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is chess in the Olympics

  There is currently no chess in the Olympiad. The Chess Olympiad is a chess competition officially organized by FIDE since 1927 and takes place in even-numbered years. Before World War II the event was occasionally held every year. There was also an unofficial Chess Olympiad series that ended in 1976. Although chess is covered in the sports sections of many newspapers around the world, it is not one of the recognized sports in the Olympic Games. However, FIDE is now a member of the International Olympic Committee and follows its rules. This means that chess could one day become an Olympic event, although most knowledgeable observers say this is unlikely. The World Chess Championship is a competition held annually by the international chess organization FIDE to determine the World Champion of chess. Both men and women are eligible to participate in this championship. The World Champion does not have to be the player with the highest Elo rating: the 2006-2007 World Champion, Vladimir Kr

Honing Your Chess Instinct

Instinct. Some people describe it as a gut feeling telling you what the best course of action is when you are faced with a certain situation. Garry Kasparov has referred to it once when he was doing an interview regarding his match with Nigel Short saying that there were moments in the match where he relied on his instinct given the position. He was making moves that did not need deep calculation. It is important to note, however, that the match was in a blitz format.

What is this instinct that we keep on hearing so much and can we use chess instinct to win much of our games? I would define this instinct as a person's ability to recall or recognize the best course of action to make in a given situation as a result of accumulated experience. And the short answer to whether we can utilize this instinct, particularly chess instinct, to win games would be yes and no. It is true that in many professional sports or even fields, instinct can propel one to beat the odds but the reliability of one's instinct is dependent upon the vastness of his experience and knowledge.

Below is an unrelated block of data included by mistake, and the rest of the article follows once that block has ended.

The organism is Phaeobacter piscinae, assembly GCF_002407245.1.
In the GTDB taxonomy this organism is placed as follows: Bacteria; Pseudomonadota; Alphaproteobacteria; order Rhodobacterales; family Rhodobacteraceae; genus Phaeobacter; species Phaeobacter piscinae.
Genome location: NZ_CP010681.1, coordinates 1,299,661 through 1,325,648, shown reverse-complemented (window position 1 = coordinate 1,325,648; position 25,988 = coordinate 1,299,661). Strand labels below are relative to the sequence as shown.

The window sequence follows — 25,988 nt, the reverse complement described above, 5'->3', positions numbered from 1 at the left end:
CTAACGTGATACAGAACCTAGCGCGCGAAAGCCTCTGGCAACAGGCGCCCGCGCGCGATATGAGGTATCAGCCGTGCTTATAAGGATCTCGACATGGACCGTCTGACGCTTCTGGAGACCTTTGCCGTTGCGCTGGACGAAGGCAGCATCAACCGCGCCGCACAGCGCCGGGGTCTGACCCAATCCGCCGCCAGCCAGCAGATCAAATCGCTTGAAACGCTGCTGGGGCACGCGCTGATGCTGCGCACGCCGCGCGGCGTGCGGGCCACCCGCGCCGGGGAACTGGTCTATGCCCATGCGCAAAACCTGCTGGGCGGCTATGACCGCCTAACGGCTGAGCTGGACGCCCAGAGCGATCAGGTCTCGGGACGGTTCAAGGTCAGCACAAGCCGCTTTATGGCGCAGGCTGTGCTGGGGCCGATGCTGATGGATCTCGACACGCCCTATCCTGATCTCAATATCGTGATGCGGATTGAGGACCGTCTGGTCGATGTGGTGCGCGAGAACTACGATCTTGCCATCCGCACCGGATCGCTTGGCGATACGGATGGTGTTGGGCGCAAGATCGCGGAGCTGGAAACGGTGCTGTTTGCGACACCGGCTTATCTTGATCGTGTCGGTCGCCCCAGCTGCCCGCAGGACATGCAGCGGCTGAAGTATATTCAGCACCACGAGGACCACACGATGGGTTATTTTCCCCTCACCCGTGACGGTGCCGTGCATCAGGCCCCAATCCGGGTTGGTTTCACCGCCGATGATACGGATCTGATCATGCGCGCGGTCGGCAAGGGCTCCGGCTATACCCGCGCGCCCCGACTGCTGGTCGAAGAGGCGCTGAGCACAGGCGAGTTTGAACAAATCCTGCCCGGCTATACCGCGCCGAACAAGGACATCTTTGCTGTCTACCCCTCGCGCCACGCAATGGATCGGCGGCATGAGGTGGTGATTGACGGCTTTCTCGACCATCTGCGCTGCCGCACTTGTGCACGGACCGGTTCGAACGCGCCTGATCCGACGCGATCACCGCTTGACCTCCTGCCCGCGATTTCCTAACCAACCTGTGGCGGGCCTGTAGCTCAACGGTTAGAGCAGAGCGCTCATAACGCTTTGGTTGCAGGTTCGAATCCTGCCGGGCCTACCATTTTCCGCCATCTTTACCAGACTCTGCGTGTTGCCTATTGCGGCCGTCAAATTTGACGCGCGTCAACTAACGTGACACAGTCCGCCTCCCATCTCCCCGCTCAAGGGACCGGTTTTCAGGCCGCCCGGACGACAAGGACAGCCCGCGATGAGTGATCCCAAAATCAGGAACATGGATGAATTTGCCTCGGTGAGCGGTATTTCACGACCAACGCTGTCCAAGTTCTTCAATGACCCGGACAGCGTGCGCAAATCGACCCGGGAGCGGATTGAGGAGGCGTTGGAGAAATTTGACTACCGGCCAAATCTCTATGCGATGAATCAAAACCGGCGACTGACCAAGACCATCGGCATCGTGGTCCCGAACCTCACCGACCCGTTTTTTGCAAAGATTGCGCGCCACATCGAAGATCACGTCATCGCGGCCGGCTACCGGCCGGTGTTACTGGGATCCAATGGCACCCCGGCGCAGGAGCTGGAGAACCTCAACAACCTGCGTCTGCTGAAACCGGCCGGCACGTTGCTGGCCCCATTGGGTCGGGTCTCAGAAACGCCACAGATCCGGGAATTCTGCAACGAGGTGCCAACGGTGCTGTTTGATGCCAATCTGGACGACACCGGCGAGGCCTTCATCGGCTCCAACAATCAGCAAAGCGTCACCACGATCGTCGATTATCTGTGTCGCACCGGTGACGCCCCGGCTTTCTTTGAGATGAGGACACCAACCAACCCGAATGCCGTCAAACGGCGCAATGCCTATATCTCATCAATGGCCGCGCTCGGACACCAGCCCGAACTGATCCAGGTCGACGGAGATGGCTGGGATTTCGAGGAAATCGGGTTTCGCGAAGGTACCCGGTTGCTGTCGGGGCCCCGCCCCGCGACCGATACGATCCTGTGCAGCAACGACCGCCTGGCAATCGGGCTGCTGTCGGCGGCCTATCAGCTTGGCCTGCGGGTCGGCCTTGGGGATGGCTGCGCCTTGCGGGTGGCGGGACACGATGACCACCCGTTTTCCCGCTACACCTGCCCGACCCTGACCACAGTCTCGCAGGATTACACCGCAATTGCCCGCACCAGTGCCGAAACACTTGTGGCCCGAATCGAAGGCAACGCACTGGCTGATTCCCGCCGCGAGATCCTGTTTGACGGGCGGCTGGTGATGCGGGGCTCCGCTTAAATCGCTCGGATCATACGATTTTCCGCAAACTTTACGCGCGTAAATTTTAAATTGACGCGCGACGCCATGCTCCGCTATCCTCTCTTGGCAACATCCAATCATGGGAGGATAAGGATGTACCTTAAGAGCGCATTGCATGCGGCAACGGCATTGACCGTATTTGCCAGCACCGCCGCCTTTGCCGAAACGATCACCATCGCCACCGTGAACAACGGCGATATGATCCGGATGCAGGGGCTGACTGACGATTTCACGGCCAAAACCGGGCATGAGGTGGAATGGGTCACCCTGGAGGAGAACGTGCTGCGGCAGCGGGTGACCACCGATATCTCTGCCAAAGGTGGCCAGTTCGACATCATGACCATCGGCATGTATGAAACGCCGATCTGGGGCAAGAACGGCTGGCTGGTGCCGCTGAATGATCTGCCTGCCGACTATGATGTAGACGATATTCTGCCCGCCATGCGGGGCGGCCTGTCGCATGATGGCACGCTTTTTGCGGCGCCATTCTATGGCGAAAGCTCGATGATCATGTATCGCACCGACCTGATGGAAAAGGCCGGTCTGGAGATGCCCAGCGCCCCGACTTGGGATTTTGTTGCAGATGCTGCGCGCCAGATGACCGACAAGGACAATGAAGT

Chess is, for the most part, an intellectual game. There are elements of it that tests one's ability to handle pressure, one's psychological and emotional mastery, as well as technical prowess. It also brings out one's creativity and ingenuity to think of new ideas or to come up with new ways to use old ideas or to combine different common ideas and reinvent them. But instinct is something that taps more into one's emotional predisposition and as such would be much riskier to trust than say cold, hard calculation. However, let us not disregard the importance and practical value of harnessing one's accumulated experience through instinct. It is emotions that drive one's instinct for the most part but there is a part of it that may be rooted in a more solid foundation.

There is worth in going with your gut but 9 times out of 10, instinct should not be completely relied upon rather it should simply be a stepping stone in your decision making process when thinking of a way to get out of a bind or to deliver the final blow whatever the case may be. One still has to make logical conclusions based on the assessment of the position. Chess instinct must still be scrutinized and one must use sound judgment whether to go with your gut or to play the safer option. However, I do not want to be remiss to say that sometimes instinctive moves may actually seem logical at first but upon closer inspection, they are not the best choice.

Having said all that, how do we hone our chess instinct? I think it would be obvious by now. It is honed through practice, through continuous experience of playing the game. They say "Practice makes perfect," but really, one cannot expect perfection rather one should only expect improvement. I think the better question would be whether I should rely on my instinct 100% of the time or not, and as I have said, one should tread with it very carefully, under intense scrutiny if possible.

Perhaps, some of the best situations when instinct would shine best are speed chess games, wherein rapid thinking is preferred over careful calculation. I would also like to say, chess instinct may largely differ with other fields such as basketball or football because these activities rely more on kinesthetic abilities and so they would work out their instinct with action. Chess would work out instinct with the mind essentially. You are trying to stretch your mind beyond what instinct says although there are cases when the instinctive move is the best move, but most of the time that would not be the case.

More experience in chess or in anything simply means there is a bigger database from which you can pull different methods or techniques to solve a certain problem or a certain task that is given to you. In the case of chess, when you have deep instinct, you are able to look at a position and know what plan to follow, what threats to consider, what opportunities to take advantage, and what the desired outcome is.


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